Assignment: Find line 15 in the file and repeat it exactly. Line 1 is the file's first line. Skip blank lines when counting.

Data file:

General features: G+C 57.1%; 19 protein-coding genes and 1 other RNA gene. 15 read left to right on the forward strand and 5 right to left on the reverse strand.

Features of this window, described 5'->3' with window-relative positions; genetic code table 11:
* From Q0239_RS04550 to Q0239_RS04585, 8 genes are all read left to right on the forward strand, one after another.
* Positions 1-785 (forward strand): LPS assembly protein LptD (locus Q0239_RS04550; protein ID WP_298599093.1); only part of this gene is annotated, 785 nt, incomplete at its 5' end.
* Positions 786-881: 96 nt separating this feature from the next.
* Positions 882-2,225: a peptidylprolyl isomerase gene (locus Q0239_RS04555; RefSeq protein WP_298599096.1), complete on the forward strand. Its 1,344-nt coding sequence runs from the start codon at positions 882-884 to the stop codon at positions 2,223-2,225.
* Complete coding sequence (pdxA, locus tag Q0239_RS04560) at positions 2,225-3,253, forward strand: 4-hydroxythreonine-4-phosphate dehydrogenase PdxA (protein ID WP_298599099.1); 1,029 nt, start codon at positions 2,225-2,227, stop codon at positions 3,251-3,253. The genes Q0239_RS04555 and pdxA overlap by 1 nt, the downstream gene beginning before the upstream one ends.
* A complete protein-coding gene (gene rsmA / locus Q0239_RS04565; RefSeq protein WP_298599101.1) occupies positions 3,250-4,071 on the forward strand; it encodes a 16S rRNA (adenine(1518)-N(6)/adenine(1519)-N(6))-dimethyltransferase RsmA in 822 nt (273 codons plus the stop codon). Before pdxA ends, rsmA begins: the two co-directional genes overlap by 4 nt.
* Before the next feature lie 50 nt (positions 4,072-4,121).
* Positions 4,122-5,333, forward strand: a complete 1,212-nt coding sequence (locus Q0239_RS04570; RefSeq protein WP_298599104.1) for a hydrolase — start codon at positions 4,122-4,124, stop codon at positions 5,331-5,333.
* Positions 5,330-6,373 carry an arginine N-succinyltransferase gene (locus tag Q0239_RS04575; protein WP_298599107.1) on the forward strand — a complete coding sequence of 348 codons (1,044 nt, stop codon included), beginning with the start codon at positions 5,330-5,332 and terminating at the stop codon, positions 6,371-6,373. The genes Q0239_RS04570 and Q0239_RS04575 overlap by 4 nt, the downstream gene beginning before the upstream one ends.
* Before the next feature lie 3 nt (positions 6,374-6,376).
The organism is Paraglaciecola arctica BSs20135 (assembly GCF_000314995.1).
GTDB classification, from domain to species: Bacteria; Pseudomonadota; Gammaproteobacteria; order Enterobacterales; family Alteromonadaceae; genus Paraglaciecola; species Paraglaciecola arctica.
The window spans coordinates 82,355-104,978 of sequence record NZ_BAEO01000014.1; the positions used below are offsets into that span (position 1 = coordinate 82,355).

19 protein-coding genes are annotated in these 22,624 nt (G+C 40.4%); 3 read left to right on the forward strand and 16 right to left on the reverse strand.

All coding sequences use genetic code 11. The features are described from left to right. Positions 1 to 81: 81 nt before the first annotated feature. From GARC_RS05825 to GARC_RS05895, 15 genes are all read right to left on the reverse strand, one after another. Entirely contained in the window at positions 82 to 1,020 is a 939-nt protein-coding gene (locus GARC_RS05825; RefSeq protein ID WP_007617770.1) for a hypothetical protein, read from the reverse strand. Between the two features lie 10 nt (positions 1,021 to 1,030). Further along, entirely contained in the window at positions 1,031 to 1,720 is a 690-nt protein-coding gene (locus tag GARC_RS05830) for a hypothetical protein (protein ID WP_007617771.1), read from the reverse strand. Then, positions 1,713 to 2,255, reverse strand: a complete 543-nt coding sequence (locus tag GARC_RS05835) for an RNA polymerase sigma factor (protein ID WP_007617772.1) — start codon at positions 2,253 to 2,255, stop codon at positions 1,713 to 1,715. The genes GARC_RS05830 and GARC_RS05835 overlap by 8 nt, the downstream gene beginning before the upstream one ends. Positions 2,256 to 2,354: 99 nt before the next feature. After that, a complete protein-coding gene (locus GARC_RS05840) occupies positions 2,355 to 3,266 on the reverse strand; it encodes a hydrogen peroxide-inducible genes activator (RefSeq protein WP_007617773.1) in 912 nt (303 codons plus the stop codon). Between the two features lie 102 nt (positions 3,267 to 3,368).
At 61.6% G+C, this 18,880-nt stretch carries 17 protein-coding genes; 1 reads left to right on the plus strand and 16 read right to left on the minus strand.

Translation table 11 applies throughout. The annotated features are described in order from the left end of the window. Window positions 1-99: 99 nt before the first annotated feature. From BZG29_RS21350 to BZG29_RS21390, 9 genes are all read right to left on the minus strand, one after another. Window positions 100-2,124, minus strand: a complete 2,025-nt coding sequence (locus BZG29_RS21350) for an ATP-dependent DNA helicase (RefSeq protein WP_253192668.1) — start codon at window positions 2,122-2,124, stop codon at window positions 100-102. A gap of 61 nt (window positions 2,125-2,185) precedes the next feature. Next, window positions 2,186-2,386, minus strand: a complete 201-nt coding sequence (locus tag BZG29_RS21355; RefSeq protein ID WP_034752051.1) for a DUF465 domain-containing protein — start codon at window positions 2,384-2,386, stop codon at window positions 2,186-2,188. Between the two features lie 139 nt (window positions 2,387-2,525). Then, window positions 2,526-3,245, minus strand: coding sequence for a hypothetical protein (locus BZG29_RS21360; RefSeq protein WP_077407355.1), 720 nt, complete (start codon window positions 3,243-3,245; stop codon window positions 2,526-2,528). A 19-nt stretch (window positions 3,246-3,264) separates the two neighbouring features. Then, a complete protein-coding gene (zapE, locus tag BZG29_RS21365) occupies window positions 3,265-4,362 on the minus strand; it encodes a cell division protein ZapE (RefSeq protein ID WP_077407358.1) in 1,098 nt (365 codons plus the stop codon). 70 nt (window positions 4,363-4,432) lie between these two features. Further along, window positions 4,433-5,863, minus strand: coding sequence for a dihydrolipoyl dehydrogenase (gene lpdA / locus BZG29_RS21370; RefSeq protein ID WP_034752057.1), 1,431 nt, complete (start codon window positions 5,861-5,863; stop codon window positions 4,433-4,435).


The window spans coordinates 82,355-104,978 of sequence record NZ_BAEO01000014.1; the positions used below are offsets into that span (position 1 = coordinate 82,355).